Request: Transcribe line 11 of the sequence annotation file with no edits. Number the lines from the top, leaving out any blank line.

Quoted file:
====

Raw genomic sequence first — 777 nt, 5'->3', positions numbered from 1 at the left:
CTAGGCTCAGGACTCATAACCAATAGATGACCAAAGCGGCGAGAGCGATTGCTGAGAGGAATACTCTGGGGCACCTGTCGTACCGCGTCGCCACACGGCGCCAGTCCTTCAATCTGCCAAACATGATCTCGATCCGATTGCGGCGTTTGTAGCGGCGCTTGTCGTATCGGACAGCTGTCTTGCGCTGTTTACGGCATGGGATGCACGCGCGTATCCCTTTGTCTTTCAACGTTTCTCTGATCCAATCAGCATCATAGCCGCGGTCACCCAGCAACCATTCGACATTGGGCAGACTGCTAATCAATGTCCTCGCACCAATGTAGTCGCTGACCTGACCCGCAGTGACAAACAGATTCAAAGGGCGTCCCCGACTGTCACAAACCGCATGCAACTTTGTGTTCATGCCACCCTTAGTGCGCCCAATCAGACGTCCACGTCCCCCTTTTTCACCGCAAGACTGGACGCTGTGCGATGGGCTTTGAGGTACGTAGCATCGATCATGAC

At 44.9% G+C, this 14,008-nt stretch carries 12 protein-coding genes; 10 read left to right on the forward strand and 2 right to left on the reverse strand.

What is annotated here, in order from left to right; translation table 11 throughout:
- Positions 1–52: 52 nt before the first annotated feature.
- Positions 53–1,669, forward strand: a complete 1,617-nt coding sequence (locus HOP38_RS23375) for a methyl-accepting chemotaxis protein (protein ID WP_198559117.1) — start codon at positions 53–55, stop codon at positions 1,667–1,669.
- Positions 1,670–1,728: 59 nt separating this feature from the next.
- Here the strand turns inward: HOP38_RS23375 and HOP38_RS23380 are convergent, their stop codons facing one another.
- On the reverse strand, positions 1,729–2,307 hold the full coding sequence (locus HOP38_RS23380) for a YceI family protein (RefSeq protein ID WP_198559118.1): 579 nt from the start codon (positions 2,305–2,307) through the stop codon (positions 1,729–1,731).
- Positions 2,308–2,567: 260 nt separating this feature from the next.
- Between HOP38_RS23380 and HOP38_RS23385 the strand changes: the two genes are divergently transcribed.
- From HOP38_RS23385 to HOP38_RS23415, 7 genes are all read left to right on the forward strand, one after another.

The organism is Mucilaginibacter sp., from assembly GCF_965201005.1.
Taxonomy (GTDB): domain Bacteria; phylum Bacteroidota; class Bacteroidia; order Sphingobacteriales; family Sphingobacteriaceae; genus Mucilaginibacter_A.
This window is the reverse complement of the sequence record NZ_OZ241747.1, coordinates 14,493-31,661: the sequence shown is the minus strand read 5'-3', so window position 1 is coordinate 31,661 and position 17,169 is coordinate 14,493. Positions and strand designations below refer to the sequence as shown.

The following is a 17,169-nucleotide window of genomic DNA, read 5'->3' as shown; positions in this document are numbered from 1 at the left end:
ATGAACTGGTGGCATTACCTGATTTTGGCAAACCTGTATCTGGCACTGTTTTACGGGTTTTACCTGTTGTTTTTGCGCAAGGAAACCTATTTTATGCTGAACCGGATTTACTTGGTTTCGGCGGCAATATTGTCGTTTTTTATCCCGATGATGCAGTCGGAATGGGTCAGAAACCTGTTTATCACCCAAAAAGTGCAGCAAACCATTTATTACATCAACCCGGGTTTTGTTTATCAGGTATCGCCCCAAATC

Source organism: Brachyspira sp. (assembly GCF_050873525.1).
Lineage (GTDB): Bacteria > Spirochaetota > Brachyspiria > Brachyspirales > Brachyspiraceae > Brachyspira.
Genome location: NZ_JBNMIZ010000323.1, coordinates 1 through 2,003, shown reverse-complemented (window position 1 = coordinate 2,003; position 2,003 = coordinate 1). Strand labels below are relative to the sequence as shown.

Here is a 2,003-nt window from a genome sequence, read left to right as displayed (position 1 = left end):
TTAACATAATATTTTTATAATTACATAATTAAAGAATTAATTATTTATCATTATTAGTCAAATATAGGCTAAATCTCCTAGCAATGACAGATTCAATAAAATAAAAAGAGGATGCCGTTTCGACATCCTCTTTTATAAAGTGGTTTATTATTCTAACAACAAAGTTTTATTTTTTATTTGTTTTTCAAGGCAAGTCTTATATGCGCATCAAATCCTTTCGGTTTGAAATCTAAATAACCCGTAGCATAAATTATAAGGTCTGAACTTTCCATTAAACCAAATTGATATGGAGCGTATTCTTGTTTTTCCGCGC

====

- Between HOP38_RS23380 and HOP38_RS23385 the strand changes: the two genes are divergently transcribed.